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By Willy Vlautin

Allison Johnson has problems. At 22, she is so lacking in social confidence that she regularly drinks until she passes out when she’s out around people with her abusive boyfriend Jimmy Bodie, by whom she’s now pregnant (although, fortunately for her, he doesn’t know). Stuck in a series of dead-end waitressing jobs, she indulges in episodes of self-harm, and is depressed to the point of being borderline suicidal. She hasn’t even graduated high school, one of the many rebukes she throws at herself in self-lacerating page-long diary entries she scribbles but then burns – although it appears this is not because she is, as she calls herself, ‘a moron’, but again due to social maladroitness and feeling out of place with her peers. She was once raped by a couple of Mexican fellow-workers. Hell, she isn’t even dignified with a name until page 45 of Willy Vlautin’s second novel, the follow-up to 2006’s highly acclaimed The Motel Life, but is referred to merely as ‘the girl’.
So, ‘low self-esteem’ and ‘poor self-image’, as the cliché-mongering shrinks and therapists would term it, are her prevailing emotions. (She would never darken a doctor’s door though, afraid that they would simply lock her up.) But all is not lost, since she at least has the gumption to hop on a bus and leave Las Vegas in an attempt to start a new life in the arbitrarily chosen Reno. Which, leaving a terse note for her mother and younger sister, warning them not to tell Jimmy anything, is what she does. If Jimmy found out about the pregnancy he’d want her to keep the kid, and then she’d be truly scuppered, tied to him forever. In Reno she waitresses, and has the baby adopted through an agency, the source of much of her later regret.
Allison’s odyssey is punctuated and defined by the chance encounters she has on the way, some people as ready to render random acts of kindness as others are a sinister source of threat and fear. Indeed, the role of luck, both good and bad, would seem to be one of Vlautin’s central concerns in this episodically structured novel, recalling Irish poet Paul Durcan’s fine line from one of his finest works, ‘The Death by Heroin of Sid Vicious’: ‘There – but for the clutch of luck – go we all’, which neatly substitutes a more contemporary, secular version of ‘the grace of God’. It is not for nothing that Vlautin always signs his books ‘Good luck always’.
Allison also receives periodic, if imaginary, visitations from her hero, Paul Newman, in which he tries to keep her on the right track by offering nuggets of friendly encouragement and advice, a la a kindly surrogate for her own long absent father. It is he who tells her, commenting on Jimmy’s pie-in-the-sky plan to relocate northwards which gives the novel its title: ‘Remember, kid, there ain’t no place where you can escape to. There’s no place where there aren’t weirdos and death and violence and change and new people. You head up to Wyoming or Montana and you’ll run into the same things as you do in Vegas or New Orleans. You’ll run into yourself.’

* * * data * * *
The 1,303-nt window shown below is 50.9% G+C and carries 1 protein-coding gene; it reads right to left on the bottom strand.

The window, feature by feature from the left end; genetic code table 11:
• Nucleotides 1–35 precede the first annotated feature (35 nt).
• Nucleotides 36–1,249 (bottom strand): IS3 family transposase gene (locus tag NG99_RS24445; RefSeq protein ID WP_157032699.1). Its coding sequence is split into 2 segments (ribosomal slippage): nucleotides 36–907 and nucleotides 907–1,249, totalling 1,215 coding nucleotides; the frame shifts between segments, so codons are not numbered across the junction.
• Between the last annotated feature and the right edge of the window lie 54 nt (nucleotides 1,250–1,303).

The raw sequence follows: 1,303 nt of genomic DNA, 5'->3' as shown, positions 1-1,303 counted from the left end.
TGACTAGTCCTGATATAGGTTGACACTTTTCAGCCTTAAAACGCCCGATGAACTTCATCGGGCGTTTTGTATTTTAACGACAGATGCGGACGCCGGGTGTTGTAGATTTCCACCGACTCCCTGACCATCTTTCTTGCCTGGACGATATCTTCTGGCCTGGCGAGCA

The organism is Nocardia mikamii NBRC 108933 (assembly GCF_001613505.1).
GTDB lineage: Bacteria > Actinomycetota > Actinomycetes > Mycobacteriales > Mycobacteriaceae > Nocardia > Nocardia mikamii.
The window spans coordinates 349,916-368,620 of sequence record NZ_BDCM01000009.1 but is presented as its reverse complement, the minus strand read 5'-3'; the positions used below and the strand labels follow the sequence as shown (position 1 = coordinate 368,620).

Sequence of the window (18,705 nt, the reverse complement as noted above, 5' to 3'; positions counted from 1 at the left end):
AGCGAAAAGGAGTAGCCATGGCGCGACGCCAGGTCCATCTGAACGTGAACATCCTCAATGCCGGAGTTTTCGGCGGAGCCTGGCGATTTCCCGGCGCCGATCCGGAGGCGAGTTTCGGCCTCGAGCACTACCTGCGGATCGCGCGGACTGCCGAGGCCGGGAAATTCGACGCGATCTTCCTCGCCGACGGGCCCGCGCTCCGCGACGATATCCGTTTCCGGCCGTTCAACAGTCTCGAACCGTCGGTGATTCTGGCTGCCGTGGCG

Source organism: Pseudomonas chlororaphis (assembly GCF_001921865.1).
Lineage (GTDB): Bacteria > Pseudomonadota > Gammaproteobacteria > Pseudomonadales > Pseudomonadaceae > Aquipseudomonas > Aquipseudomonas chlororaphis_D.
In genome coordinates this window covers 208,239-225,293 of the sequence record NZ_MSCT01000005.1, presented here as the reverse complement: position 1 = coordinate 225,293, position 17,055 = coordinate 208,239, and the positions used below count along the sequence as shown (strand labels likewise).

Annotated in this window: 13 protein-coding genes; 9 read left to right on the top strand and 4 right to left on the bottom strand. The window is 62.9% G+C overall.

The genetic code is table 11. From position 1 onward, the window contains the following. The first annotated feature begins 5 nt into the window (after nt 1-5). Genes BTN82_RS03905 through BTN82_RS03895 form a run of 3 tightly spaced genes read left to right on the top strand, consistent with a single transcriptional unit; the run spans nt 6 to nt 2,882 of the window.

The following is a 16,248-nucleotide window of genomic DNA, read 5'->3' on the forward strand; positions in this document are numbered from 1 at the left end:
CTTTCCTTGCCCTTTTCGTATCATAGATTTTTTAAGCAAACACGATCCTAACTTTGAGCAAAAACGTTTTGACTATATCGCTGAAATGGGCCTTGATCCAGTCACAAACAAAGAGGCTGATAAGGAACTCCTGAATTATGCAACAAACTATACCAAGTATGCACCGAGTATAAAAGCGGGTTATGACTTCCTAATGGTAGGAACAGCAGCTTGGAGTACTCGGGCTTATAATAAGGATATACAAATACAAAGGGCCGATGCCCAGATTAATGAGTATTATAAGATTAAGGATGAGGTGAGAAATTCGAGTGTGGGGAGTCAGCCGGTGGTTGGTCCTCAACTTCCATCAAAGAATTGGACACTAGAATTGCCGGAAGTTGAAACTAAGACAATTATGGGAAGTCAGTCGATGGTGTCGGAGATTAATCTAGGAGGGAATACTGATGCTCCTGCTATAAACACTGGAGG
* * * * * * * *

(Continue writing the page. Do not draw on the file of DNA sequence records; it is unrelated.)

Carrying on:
Vlautin is clearly working out of the terse, laconic, Hemingwayesque ‘inarticulacy as badge of sincerity’ strain of American letters, a tradition whose latter-day practitioners include writers like Raymond Carver, Charles Bukowski, John Fante, Denis Johnson and Nelson Algren, rather than the more Faulkneresque school of loquacious pyrotechnics, whose followers loosely encompass William Gaddis, Thomas Pynchon, David Foster Wallace and Jonathan Franzen. But, as Frank Kermode wrote of one of Vlautin’s avowed influences, ‘Carver’s fiction is so spare in manner that it takes time before one realises how completely a whole culture and a whole moral condition is represented by even the most seemingly slight sketch…’ This observation is exemplified here by Jimmy’s involvement with right-wing, anti-immigration skinhead group, the World Church of the Creator, who blame Mexicans for all their troubles, a white trash milieu rarely explored in American fiction. As with The Motel Life, Vlautin’s staked out territory remains the lost, the lonely, the rootlessly marginalized, blue collar folks whom college-educated, middle-class Americans typically dismiss as ‘losers’.
Vlautin has, of course, another artistic outlet as singer and chief songwriter with Portland band Richmond Fontaine, and this is the first novel to my knowledge to come with an accompanying instrumental soundtrack. Moreover, Vlautin’s socio-political concern with economic emigration was already being voiced on the band’s last album, Thirteen Cities, in songs such as ‘The Border’, ‘I Fell Into Painting Houses in Phoenix, Arizona’ and ‘The Disappearance of Ray Norton’. Indeed, the genesis of much that is contained here was originally musical, ‘Northline’ being a song on 2002’s Winnemucca album, while a cut entitled ‘Allison Johnson’ appeared on 2003’s Post to Wire.
The dénouement may seem incondite, as though Vlautin didn’t quite know how to finish up, but then the inconclusive ending is also a hallmark of Carver. The foreboding face-off with Jimmy that is threatened throughout never materialises, but it still might. Even if Allison is left kissing her new boyfriend Dan Mahony ‘in weakness’, at least he’s a better bet than Jimmy Bodie ever was. She’s even started studying for her high school diploma.

First published in The Sunday Independent, Ireland













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